“In May, when pro-Palestinian activists attacked a group of Hillel students at San Francisco State University, the national press took no notice; there was a small mention in the May 12 edition of the San Francisco Chronicle, nothing more. But bloggers — led by Richmond, Virginia, freelance writer Meryl Yourish — piled on the story…. On May 14, blogger James Lileks mentioned it in a nationally syndicated newspaper column for the Newhouse News Service. Five days later, The New York Times, the Los Angeles Times and The Washington Post, all followed suit with their own articles.” Noah Shachtman
[It's good to see an article that moves beyond "bloggers are warmongering bottom feeders who enjoy tweaking liberal journalists," but such articles are still rare in mainstream journalism. The blurb on Wired's main page, but not found in the article itself, contains the best insight: "It's been said that newspapers write the first draft of history, but now there are blogs. These days, online scribes often get the news before it's fit to print." --DGJ]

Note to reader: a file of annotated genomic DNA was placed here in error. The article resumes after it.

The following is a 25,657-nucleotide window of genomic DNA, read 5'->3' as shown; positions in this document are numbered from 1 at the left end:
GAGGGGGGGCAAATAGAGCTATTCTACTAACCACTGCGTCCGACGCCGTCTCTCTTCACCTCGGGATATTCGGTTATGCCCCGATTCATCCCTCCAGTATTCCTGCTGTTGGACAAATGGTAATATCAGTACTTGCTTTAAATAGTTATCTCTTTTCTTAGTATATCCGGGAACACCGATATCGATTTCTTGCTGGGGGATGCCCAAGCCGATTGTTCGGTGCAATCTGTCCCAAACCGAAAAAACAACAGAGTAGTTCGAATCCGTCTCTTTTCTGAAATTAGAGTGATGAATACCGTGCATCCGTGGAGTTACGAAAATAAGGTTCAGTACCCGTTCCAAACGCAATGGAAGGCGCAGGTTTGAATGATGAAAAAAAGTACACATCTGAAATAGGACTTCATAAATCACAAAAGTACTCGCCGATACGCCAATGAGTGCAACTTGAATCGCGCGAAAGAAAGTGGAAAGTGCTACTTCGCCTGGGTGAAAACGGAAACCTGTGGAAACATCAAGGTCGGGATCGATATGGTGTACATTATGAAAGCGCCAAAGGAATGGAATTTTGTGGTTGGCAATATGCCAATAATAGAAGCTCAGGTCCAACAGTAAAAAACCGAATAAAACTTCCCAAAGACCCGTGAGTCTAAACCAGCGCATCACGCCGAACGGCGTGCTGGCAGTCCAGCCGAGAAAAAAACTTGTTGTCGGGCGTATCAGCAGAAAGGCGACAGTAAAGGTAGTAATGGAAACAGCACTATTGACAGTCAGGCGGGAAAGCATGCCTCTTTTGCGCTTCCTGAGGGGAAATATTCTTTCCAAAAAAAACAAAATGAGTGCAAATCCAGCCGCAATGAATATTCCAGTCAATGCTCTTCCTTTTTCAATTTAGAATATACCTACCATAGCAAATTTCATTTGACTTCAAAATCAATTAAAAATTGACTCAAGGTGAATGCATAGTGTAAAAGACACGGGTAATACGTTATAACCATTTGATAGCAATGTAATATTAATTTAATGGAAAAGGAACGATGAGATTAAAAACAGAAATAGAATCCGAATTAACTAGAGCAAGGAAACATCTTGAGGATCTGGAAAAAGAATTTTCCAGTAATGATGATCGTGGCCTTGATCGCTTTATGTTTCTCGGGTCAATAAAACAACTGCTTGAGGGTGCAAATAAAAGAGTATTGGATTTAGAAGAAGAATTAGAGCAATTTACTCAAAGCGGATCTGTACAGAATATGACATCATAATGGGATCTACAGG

“In a similar story, over the weekend I heard an interview on NPR’s BBC newshour with Danny Schechter of http://www.mediachannel.org/weblog/. It was about the role of blogs in pushing the Trent Lott story to the media forefront, and ultimately pushing Lott out. All of these stories, I hope, portend some interesting relationships between mainstream and blogstream media in the future. In an unrelated comment about serendipity, I realized recently that I’ve been bumping up against your writing for a while now without realizing that Dennis Jerz of Interactive Fiction circles is the same as Dennis Jerz of this literacy blog. And then, by another completely circuituous route, I came across your writing again while doing research on grammar and gender. There’s probably something to say in all that about the power of blogs and the web to make unexpected connections and provide multiple routes to discovery and exploration, but I imagine I’d just be stating the obvious to say so.”
The Wired article quotes an academic who criticizes the weblog community for being self-absorbed, but the truth is that if you have an electronic audience, it’s easier and more useful to comment on (and link to) other online texts. Steve’s observation that he and I have bumped against each other in three different venues suggests that webloggers aren’t that isolated after all. But new blogging tools mean that people who wouldn’t otherwise have an online presence (as I do via my curricular website and my involvement in the interactive fiction community) can easily get an online presence through their weblogs.